Tate Modern’s Turbine Hall turns spotlight on migration crisis

Visitors to Tate Modern could, literally, be left weeping when they visit the gallery over the next five months as part of a series of “stealth interventions” by the Cuban artist and activist Tania Bruguera.

Bruguera is the latest artist to be asked to fill the vast Turbine Hall space as part of the annual Hyundai Commission.

Her theme is the crisis in migration. If that does not make people cry with anger and frustration then a room where an organic compound induces tears will do. The idea, Bruguera said, is to provoke a forced empathy … a physical reaction that she hopes will trigger “a shared emotional response”.

Other interventions include renaming the Boiler House building, the main galleries closest to the River Thames in central London, after a local activist, Natalie Bell. She was chosen, the gallery said, “for her positive contribution to the lives of others in SE1”.

Most of the Turbine Hall has been covered in shiny black material that is heat-sensitive. Underneath, at the far end, is a hidden portrait of a young man who left Syria in 2011 and found emotional and practical support through SE1 United, the charity Bell helps run. The portrait can only be revealed by people collectively touching the floor.

Tania Bruguera (centre) and guests stand after lying on the heat sensitive floor during the unveiling of the installation in the Turbine Hall.

Tania Bruguera (centre) and guests stand after lying on the heat sensitive floor during the unveiling of the installation in the Turbine Hall. Photograph: Kirsty O’Connor/PA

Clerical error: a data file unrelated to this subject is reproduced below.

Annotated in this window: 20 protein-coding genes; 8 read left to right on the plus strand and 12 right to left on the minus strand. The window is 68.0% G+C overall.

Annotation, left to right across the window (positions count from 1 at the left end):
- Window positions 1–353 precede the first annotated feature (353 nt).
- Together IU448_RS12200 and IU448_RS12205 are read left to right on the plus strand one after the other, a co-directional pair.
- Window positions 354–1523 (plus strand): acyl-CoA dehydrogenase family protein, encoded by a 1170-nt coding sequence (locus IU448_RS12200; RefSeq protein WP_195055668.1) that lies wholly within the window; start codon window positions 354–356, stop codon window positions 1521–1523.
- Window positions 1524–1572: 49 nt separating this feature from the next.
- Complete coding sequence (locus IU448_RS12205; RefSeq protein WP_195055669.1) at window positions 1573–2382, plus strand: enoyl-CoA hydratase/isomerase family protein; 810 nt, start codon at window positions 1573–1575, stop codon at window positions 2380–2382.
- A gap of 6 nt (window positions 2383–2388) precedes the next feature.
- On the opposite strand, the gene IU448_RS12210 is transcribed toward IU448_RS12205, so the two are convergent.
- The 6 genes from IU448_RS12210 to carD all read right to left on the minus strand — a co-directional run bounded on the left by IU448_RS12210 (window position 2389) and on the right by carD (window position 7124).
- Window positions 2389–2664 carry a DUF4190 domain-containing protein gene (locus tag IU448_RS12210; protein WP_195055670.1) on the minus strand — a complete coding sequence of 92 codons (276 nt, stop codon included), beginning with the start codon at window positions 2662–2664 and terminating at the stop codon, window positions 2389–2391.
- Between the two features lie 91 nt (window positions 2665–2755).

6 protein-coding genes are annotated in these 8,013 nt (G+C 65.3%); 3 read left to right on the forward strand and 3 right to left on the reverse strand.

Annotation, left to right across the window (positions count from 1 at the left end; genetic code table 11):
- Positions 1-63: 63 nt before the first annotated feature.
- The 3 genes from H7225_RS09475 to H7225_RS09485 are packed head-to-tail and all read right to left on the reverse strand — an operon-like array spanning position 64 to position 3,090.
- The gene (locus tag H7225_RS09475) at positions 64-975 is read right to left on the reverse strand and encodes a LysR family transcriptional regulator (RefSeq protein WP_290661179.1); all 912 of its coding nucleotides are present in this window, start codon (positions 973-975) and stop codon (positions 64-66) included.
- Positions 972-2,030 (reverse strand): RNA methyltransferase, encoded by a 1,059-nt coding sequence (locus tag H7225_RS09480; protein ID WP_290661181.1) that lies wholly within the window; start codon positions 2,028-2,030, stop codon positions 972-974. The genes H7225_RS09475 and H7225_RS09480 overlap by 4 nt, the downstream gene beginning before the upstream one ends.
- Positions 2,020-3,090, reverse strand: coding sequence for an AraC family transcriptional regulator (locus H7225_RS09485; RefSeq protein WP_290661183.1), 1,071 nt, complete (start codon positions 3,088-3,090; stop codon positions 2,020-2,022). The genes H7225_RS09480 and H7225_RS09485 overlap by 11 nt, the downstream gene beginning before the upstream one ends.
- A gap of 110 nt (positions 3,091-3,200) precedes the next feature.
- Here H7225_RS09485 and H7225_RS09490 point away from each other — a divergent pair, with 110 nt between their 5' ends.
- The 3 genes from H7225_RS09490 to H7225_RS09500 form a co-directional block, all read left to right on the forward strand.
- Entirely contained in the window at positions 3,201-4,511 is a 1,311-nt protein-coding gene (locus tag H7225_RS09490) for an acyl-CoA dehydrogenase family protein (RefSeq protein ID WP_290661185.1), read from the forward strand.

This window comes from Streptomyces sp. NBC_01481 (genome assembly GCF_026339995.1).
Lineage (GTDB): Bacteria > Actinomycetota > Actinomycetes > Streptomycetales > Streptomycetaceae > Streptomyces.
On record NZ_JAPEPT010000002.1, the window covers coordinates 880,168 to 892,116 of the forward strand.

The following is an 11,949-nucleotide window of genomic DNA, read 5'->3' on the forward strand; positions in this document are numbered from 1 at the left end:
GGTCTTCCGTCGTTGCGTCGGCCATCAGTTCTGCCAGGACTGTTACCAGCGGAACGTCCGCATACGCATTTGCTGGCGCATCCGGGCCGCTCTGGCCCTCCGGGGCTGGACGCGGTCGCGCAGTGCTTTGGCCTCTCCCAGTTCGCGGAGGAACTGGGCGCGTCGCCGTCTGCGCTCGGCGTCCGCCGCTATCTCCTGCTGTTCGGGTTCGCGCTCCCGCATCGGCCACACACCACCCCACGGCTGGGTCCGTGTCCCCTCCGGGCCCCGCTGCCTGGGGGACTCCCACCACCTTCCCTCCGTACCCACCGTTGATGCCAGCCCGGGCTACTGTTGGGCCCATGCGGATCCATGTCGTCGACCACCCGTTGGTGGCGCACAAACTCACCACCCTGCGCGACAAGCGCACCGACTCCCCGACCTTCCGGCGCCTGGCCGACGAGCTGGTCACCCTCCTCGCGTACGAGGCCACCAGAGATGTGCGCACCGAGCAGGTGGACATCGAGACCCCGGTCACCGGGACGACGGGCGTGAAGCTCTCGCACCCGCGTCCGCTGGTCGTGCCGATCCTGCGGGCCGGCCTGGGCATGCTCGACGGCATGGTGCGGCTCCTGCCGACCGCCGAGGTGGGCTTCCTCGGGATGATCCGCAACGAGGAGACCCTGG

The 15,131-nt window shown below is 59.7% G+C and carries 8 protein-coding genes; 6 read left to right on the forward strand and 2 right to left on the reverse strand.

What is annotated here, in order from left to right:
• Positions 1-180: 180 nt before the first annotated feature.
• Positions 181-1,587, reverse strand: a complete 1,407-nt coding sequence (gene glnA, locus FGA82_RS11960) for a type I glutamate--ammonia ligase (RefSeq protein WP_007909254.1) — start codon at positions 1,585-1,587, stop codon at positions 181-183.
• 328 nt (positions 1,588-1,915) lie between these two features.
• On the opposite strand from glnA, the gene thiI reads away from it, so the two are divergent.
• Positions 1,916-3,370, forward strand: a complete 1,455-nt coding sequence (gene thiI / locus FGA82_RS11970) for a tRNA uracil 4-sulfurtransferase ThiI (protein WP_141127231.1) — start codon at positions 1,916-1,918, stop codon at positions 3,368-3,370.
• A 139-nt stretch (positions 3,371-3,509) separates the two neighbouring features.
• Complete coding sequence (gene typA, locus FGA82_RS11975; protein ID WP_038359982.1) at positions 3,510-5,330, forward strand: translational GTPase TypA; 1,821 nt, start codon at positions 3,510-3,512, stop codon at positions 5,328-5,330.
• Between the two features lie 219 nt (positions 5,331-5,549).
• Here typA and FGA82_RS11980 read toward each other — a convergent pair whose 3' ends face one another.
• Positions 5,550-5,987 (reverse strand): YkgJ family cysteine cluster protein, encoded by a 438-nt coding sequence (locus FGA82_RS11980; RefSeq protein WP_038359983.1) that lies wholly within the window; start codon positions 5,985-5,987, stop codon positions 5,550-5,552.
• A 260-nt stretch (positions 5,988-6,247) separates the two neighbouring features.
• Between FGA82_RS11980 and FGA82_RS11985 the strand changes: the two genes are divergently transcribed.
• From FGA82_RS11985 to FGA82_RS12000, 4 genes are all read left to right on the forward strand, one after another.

Sound also plays a part in Bruguera’s work, with unsettling, low-frequency noises designed to make visitors feel queasy, or give a sense that something is changing. The sounds are a collaboration with the sound artist and founder of Hyperdub records, Steve Goodman, known as Kode9.

The work’s title changes daily and is an ever-increasing figure in that it will be the number of people who migrated from one country to another last year added to the number of migrant deaths recorded so far this year. The idea is to highlight the sheer scale of mass migration and the risks involved. The number will be stamped on visitors’ hands. On Monday, the figure was 000010142926.

Bruguera is world-renowned for art that addresses big political issues. She considers herself a revolutionary and has become a thorn in the side of the Cuban authorities, detained on a number of occasions, interrogated and denounced in newspapers as a CIA operative.

Her work at Tate Modern has included a performance piece where visitors were herded around by police officers on horses using crowd control techniques.

Hyundai Commission, Tania Bruguera will run from 2 October-24 February 2019.


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